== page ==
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Monday, 10 September, 2001, 18:57 GMT 19:57 UK
Capsized canoeist calls Dubai for help
Canoeist capsizes
Who did the lecturer call in a crisis? - his dad in Dubai
When a Cambridge University lecturer's kayak capsized in rough seas off the Isle of Wight he phoned his father in Dubai for help.

As Mark Ashton-Smith clung helpless to his canoe he decided not to dial 999.

Mark Ashton-Smith
Mark Ashton-Smith: Did what he thought best
Instead he first called his sister in Cambridge and then his father 4,000 miles away in the United Arab Emirates.

Both then alerted the Solent coastguards to the drama unfolding less than a mile away from them.

After clinging to his kayak for nearly an hour, the 33-year-old was winched to safety by helicopter.

Solo expedition

Dr Ashton-Smith was on the first day of a planned four day solo expedition to circumnavigate the island.

Rescue of Dr Ashton-Smith
The lecturer was winched to safety
The lecturer, who has a PhD in psychology, spent half an hour trying to reach land after his canoe capsized on Saturday.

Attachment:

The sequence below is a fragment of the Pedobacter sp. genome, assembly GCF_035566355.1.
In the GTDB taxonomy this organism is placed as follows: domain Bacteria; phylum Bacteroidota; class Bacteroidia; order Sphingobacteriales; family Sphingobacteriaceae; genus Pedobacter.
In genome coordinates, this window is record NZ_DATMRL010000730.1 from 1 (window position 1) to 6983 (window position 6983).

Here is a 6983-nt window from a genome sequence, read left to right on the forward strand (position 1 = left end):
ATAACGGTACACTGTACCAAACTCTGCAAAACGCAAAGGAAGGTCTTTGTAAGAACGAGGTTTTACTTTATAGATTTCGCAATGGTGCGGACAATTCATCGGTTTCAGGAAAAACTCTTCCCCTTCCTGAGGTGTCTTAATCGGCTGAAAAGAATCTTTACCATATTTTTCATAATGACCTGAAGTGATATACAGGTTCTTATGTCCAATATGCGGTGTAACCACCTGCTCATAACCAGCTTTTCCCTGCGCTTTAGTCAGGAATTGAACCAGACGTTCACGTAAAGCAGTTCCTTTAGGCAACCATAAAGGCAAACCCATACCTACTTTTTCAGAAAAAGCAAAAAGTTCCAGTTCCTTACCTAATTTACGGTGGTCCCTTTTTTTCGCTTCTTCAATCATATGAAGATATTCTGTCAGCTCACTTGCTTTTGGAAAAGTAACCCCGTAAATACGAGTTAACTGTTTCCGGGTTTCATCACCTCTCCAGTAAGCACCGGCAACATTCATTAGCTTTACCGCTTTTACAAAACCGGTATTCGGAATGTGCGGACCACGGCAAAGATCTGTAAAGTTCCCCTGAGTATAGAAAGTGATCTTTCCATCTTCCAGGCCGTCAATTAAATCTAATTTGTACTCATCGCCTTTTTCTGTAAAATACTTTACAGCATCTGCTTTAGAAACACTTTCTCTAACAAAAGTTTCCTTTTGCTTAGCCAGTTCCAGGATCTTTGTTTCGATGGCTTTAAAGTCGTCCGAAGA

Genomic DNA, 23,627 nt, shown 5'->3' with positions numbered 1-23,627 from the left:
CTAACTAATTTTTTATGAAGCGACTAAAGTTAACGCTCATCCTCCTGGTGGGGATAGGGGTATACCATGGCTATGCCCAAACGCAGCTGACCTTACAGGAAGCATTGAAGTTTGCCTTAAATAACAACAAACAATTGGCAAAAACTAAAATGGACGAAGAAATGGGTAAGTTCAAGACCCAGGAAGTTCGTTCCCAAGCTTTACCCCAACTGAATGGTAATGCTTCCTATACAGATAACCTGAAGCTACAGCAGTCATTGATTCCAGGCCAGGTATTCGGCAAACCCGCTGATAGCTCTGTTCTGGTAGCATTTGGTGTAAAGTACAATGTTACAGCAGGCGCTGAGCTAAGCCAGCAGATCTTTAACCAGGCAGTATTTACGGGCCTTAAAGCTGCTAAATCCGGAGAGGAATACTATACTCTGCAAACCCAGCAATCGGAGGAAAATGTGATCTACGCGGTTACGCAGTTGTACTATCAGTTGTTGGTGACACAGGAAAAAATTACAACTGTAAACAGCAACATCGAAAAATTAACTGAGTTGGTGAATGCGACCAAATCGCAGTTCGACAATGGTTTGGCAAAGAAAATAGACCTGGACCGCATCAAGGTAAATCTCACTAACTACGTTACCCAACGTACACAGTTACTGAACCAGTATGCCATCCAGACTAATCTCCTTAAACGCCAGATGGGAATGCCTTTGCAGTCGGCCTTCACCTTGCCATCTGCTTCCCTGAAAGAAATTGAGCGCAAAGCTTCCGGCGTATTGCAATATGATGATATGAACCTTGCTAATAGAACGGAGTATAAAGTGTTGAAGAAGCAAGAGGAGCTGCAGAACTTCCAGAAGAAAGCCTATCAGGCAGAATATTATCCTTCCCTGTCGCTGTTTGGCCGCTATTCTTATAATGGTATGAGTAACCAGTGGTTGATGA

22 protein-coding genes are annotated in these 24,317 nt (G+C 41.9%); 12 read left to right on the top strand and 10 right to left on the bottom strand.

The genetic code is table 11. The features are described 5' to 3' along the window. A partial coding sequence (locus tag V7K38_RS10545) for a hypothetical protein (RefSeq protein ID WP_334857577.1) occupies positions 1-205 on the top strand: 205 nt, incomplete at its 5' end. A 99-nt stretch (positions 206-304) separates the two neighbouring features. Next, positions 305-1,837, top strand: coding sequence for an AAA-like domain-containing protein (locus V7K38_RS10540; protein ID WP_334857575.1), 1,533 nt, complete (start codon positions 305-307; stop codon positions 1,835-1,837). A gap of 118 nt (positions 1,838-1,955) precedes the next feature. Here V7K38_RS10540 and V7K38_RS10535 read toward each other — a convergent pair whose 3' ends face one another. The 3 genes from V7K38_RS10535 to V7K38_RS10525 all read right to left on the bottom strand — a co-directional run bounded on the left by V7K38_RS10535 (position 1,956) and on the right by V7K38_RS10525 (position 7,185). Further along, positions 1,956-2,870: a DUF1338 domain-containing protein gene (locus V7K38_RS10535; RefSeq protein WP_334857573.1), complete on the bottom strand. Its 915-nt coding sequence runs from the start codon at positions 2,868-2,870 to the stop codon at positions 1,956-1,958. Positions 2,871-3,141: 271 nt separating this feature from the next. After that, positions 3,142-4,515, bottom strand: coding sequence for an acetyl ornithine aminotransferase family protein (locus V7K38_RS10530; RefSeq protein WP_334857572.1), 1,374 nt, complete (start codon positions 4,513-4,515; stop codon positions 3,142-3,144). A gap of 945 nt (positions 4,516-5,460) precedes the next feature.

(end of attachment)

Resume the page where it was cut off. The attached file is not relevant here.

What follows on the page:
He sounded his fog horn but passing vessels did not hear it.

Unable to get back on to the kayak, he reached for his mobile phone in the watertight container in its toe.

He told the BBC: "By the time I got the mobile my hands were getting cold so I had to struggle for a bit to undo these little watertight containers, then I fished it out and held it above the water line while the bigger waves came in."

Lucky escape

Solent Coastguard duty watch manager Peter Brown told BBC News Online that Dr Ashton-Smith was lucky to be alive.

"He was very very lucky that the mobile worked and that someone had the foresight to call the coastguards."

He said that in those windy conditions with the tide ebbing, they could have been searching for him for up to 15 hours.

Fortunately, once they made contact with Dr Ashton-Smith, he was able to guide them to him by his hand-held locator device.

But Mr Brown had some advice for people considering similar trips.

"Always carry a flare and a marine radio," he said.

Alternatively anyone can contact the Coastguard direct on 999.

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